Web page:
Yet their expansive popularity doesn’t ensure that data visualizations are well done or even useful.
You can find entire pages dedicated to poorly crafted data visualizations. Our personal favorite is WTF Visualizations.
How do you stop this from happening to your own data visualizations?
Don’t be a data viz dummy. Read through these tips to build and better understand how data visualizations should look.
Don’t make it hard on the user
The user is number one. It doesn’t matter if your data visualization make sense to you and your team; if it isn’t clear to the user, it’s useless.
Make sure you data viz is comparable and consistent. If you have many data visualizations on a page, make sure that they work together so your user doesn’t need to re-adjust the margins for each new image. The best way to do this is to create a wireframe of your data visualization so you can review and prevent f!&k ups without investing a lot of time or resources.
Organize your data sequentially, alphabetically, by value.
Draw trends or provide context when needed. Users shouldn’t have to wonder why their was a sharp decrease in a visualization. Explain it to them.
Keep your data readable. Don’t overcrowd with plot points. Make sure that you are only using the pertinent data and not including excessive information that can draw attention away from your main point. This is more important for static visualizations, since you aren’t able to manipulate the variables yourself.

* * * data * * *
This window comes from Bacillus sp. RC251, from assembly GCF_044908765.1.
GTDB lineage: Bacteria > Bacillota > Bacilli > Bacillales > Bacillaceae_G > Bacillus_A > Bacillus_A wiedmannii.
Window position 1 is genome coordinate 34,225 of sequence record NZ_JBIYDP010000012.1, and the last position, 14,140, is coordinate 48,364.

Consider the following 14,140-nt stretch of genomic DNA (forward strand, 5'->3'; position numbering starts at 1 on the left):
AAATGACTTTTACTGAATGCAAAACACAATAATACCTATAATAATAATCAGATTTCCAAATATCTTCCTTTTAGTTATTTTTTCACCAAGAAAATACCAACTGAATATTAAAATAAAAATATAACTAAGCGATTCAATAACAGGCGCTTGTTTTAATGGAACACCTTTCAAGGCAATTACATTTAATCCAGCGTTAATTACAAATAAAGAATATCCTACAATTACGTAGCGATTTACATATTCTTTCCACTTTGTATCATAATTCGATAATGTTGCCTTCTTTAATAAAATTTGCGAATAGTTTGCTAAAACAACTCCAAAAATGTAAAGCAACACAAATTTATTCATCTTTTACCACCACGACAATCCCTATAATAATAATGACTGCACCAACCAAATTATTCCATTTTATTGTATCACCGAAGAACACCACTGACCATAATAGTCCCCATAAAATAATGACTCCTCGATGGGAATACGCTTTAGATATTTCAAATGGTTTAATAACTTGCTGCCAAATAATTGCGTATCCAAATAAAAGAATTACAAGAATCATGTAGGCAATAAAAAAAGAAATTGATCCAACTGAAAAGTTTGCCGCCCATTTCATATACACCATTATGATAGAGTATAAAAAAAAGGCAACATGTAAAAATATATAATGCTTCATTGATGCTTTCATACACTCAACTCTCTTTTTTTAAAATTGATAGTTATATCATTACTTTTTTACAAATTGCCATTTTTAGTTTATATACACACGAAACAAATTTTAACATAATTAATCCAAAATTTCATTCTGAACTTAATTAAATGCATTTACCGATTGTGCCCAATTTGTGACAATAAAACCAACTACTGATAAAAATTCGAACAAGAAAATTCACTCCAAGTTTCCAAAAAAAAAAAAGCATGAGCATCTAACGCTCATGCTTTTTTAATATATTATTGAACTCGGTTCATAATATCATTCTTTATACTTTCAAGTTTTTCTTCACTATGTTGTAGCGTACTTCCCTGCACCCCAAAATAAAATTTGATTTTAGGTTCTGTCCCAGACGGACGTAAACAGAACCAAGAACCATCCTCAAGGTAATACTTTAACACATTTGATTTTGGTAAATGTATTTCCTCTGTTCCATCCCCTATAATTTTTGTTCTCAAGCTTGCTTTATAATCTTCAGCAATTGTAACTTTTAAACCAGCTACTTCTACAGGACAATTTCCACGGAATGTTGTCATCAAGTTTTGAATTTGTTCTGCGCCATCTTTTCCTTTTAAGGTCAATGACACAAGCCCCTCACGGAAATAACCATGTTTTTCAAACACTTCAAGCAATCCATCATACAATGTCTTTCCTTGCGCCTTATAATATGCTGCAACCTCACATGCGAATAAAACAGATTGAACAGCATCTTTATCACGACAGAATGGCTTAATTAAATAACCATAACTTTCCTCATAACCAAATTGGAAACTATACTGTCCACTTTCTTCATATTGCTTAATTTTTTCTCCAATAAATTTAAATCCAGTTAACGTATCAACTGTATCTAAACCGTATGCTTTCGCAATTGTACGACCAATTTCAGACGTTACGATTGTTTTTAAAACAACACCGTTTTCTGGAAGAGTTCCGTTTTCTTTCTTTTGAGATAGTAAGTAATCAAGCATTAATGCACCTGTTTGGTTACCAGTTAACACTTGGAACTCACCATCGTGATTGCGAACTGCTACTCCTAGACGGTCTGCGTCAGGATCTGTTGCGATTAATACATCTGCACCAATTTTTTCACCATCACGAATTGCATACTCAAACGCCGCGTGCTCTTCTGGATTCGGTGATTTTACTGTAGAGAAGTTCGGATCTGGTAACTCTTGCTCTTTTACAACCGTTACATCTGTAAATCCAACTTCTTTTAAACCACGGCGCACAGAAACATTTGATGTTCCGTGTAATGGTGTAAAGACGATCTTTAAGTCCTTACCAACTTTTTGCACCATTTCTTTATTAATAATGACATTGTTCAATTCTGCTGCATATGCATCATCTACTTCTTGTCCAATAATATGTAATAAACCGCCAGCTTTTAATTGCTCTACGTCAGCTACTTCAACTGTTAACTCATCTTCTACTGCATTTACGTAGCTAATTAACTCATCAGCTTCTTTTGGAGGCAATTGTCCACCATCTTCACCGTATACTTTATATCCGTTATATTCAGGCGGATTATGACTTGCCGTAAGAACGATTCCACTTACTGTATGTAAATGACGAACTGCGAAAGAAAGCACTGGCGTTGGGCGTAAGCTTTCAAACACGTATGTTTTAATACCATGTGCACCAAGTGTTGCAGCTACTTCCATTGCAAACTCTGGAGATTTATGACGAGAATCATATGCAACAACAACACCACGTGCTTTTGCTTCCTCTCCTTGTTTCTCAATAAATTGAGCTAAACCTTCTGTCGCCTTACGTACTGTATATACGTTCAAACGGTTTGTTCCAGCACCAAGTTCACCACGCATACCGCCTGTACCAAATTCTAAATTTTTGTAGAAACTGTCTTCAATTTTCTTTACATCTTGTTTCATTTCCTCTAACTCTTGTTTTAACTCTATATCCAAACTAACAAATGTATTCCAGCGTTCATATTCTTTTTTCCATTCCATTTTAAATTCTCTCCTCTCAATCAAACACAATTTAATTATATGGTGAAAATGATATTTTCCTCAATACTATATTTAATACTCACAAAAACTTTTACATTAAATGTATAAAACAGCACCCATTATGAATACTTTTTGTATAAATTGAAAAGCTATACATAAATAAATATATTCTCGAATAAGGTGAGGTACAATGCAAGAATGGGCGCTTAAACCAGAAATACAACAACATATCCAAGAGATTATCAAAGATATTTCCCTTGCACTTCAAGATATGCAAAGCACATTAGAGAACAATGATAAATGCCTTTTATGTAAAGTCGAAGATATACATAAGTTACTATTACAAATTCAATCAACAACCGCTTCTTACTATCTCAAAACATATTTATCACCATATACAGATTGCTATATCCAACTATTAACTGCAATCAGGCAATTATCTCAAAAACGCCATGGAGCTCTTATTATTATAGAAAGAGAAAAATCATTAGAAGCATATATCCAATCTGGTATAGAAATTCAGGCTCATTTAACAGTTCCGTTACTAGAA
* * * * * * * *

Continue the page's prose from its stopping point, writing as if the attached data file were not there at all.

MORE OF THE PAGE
Follow normal conventions. Up and right is positive, down and left is negative. We all understand the desire to be creative, but breaking conventions makes it hard on the user and can hinder your data communication.
Sequence your data based on color. The color density should match your data. The darker, more vivid colors representing a higher value and lighter, less vivid representing a lesser value.
Don’t forget the background color and label colors. You can change a data visualization drastically with your background. Make sure to keep the data understandable.
Check your color connotation. This might not be important for all data sets, but for some, you’ll need to think about color connotations. For example, if you are visualizing a car’s capability to stop from varying speeds, it might be better to use red versus green.